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Sydney WorldPride 2023 will showcase the city’s iconic venues and celebrate the LGBT community: Kate Wickett

“This will be an LGBTQI event the size of which has never been staged in the Southern Hemisphere before,” proclaims Sydney WorldPride 2023 CEO Kate Wickett.

Usually, WorldPride takes place during Pride Month in June. In the southern hemisphere, we do things a little differently.

From February 17 to March 5 next year, Sydney WorldPride will exist in the same footprint as Mardi Gras.

“We incorporate all the fabulous Mardi Gras events that are always happening. So it’s basically a mega Mardi Gras, if you will,” says Wickett.

In addition to regular Mardi Gras events, Wickett says, “We have over 13 additional major events. There are 90 WorldPride arts events. There is a WorldPride sports program. There are up to 300 community events”.

The human rights conference will be the centerpiece

The centerpiece of Sydney WorldPride will be the Human Rights Conference (March 1-March 3).

Wickett explains that it will be similar to South by Southwest or a TEDx conference, and will feature “politicians, activists, the community, businesses, all together under one roof, where we can discuss and debate ideas. , all in pursuit of human rights and equality.

Wickett believes in the need for WorldPride to “highlight [inequality] around the world, as there remain “many issues facing LGBTQI communities in Australia and around the world”.

WorldPride in iconic Sydney locations

In addition to the Human Rights Conference, events will also take place across the city.

“We’re actually closing some iconic locations,” Wickett says. We are closing Bondi Beach and we are also closing the Sydney Harbor Bridge, where 50,000 people marched across the bridge in solidarity with our community and for human rights.

Riley Street and Crown Street will also be closed to vehicles and turned into “Pride Villages” for nine days.

During the last two days of the festival, Oxford Street will be closed to vehicles, from Hyde Park to Taylor Square.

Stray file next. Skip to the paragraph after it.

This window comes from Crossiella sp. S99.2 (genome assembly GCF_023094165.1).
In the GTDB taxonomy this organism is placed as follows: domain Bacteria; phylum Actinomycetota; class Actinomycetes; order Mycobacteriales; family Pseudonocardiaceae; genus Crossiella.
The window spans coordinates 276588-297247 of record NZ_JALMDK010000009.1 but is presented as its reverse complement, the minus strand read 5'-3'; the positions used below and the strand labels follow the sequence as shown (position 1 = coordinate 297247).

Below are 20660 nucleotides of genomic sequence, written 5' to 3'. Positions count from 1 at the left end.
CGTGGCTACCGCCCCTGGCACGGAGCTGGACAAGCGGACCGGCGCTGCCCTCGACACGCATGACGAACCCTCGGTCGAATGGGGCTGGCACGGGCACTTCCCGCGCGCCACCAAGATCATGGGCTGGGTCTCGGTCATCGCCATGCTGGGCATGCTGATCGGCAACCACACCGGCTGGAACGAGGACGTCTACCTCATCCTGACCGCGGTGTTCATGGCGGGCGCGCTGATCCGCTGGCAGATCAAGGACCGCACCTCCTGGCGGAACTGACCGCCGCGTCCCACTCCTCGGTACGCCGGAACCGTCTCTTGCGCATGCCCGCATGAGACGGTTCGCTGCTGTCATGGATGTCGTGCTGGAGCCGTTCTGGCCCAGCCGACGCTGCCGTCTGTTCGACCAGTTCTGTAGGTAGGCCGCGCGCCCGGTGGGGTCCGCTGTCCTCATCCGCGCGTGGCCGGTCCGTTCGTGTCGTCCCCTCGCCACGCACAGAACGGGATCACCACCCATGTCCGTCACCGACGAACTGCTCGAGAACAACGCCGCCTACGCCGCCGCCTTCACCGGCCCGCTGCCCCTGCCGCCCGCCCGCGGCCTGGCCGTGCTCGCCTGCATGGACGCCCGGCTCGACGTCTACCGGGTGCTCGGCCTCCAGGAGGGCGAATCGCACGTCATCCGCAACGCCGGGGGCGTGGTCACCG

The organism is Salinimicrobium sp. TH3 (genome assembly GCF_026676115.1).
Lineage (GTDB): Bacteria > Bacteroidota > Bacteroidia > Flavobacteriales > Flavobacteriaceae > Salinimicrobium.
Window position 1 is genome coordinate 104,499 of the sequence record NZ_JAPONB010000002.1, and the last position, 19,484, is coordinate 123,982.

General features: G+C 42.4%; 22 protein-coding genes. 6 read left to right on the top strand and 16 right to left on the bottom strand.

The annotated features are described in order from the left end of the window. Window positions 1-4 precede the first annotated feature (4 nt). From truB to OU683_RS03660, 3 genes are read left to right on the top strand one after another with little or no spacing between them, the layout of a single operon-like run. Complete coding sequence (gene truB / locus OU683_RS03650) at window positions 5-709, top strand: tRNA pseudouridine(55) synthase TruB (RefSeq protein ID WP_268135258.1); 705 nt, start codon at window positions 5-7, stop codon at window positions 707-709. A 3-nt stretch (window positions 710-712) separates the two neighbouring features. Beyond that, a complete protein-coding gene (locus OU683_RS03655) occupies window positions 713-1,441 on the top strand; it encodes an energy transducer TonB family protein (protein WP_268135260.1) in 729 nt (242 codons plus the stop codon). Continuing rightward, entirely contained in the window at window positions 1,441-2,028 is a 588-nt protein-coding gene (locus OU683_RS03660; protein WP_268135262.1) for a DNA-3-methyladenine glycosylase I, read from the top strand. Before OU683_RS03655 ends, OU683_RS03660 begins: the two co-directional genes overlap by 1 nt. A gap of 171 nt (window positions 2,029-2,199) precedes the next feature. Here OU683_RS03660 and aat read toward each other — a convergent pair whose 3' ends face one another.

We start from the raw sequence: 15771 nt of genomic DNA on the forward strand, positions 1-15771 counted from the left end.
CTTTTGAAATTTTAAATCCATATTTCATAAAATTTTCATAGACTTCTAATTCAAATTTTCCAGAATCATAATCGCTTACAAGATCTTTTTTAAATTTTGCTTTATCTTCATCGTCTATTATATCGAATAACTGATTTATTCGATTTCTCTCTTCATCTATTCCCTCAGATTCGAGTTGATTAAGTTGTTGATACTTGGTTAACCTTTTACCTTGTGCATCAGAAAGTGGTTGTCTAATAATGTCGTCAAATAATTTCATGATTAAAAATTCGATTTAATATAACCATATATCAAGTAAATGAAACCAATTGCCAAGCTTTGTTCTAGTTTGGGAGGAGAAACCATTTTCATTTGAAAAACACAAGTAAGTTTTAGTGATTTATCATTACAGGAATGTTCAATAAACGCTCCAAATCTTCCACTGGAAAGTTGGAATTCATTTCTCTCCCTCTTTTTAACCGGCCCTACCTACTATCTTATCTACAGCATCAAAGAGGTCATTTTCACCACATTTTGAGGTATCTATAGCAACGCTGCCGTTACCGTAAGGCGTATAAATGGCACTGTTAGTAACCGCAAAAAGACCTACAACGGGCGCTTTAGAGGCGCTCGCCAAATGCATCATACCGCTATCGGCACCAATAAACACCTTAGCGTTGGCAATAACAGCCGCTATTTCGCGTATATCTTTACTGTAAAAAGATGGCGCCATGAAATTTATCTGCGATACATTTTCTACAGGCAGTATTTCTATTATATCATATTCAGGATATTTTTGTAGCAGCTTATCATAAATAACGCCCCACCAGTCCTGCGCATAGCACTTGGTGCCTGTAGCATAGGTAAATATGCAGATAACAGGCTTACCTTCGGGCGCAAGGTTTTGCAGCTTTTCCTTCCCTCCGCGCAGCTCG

According to Wickett, the closed streets will have stalls and market stalls, with food, drink and entertainment.

There will also be pop-up screens, which means you can watch the most important events, such as the opening ceremony, live in the street, for free.

Create a sense of belonging to a community

Wickett says the goal is to “create a sense of a community center where people can come and meet and drink and eat and you know, watch live music or watch live performances and really rejuvenate that kind of neighborhood d ‘Oxford St.’

Wickett explains: “We work very closely with the City of Sydney and we work very closely with the chamber of business here around Oxford Street, and I’m so excited that business, but also the community, is coming back and getting better. unite on what our home really is.

“We’re going to work closely with our community to really bring these Pride Villages to life.”

Oxford Street is a special place for Wickett, who is the first ever female CEO of a WorldPride.

A self-proclaimed ‘girl from Adelaide’, the former drag king recalled the first time she saw Oxford Street when she was 18. “It was my first Mardi Gras…someone said to me, you have to come see Mardi Gras.

“The Wednesday before Mardi Gras a friend of mine jumped out of a taxi outside the Columbia on Crown and Oxford Street and I looked up that street and saw the pride flags. I saw bears, I saw dykes, I saw transgender people, I saw all kinds of different people, and it was actually extremely overwhelming for me. For the first time in my life, I felt part of the community and it was a pivotal moment in my life.

“That’s what I felt. I found my tribe.

WorldPride was founded in 2000

WorldPride started in 2000 in Rome. Since then it has been held in London, Toronto, Madrid, New York and most recently in Copenhagen.

Speaking of the bid to host WorldPride, Wickett said, “It’s like the Olympics! You have to bid to host WorldPride and we did that in 2019. And we managed to win WorldPride, which was fantastic.

Wickett says she is very excited about “bringing together a very diverse group of our community from around the world. So people from all walks of life come to celebrate and defend our rights, but also to introduce our First Nations cultures to the world and show our beautiful city to the world.

For more information on Sydney WorldPride 2023 and its mechanics, visit